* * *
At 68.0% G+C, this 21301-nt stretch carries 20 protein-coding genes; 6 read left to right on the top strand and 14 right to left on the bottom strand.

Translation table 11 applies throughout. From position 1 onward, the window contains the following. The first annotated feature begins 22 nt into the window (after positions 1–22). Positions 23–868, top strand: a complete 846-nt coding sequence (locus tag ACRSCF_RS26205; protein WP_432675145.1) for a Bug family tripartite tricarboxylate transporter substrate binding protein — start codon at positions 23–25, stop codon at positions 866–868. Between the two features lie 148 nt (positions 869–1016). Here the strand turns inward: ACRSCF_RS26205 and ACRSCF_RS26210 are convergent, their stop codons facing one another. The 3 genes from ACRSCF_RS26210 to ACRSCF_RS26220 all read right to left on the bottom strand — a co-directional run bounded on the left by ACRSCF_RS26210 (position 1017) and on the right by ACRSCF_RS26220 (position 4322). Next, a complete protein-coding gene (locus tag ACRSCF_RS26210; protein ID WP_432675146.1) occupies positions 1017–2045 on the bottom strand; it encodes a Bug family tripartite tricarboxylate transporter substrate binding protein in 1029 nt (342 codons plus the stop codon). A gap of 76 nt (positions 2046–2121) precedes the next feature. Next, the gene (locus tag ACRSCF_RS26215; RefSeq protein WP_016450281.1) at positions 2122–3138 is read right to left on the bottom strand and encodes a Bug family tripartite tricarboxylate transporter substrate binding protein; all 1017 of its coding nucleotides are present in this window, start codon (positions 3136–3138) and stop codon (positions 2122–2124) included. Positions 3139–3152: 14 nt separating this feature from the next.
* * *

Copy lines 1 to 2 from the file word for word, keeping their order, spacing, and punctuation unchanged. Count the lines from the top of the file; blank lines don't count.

At 68.0% G+C, this 21301-nt stretch carries 20 protein-coding genes; 6 read left to right on the top strand and 14 right to left on the bottom strand.

Translation table 11 applies throughout. From position 1 onward, the window contains the following. The first annotated feature begins 22 nt into the window (after positions 1–22). Positions 23–868, top strand: a complete 846-nt coding sequence (locus tag ACRSCF_RS26205; protein WP_432675145.1) for a Bug family tripartite tricarboxylate transporter substrate binding protein — start codon at positions 23–25, stop codon at positions 866–868. Between the two features lie 148 nt (positions 869–1016). Here the strand turns inward: ACRSCF_RS26205 and ACRSCF_RS26210 are convergent, their stop codons facing one another. The 3 genes from ACRSCF_RS26210 to ACRSCF_RS26220 all read right to left on the bottom strand — a co-directional run bounded on the left by ACRSCF_RS26210 (position 1017) and on the right by ACRSCF_RS26220 (position 4322). Next, a complete protein-coding gene (locus tag ACRSCF_RS26210; protein ID WP_432675146.1) occupies positions 1017–2045 on the bottom strand; it encodes a Bug family tripartite tricarboxylate transporter substrate binding protein in 1029 nt (342 codons plus the stop codon). A gap of 76 nt (positions 2046–2121) precedes the next feature. Next, the gene (locus tag ACRSCF_RS26215; RefSeq protein WP_016450281.1) at positions 2122–3138 is read right to left on the bottom strand and encodes a Bug family tripartite tricarboxylate transporter substrate binding protein; all 1017 of its coding nucleotides are present in this window, start codon (positions 3136–3138) and stop codon (positions 2122–2124) included. Positions 3139–3152: 14 nt separating this feature from the next.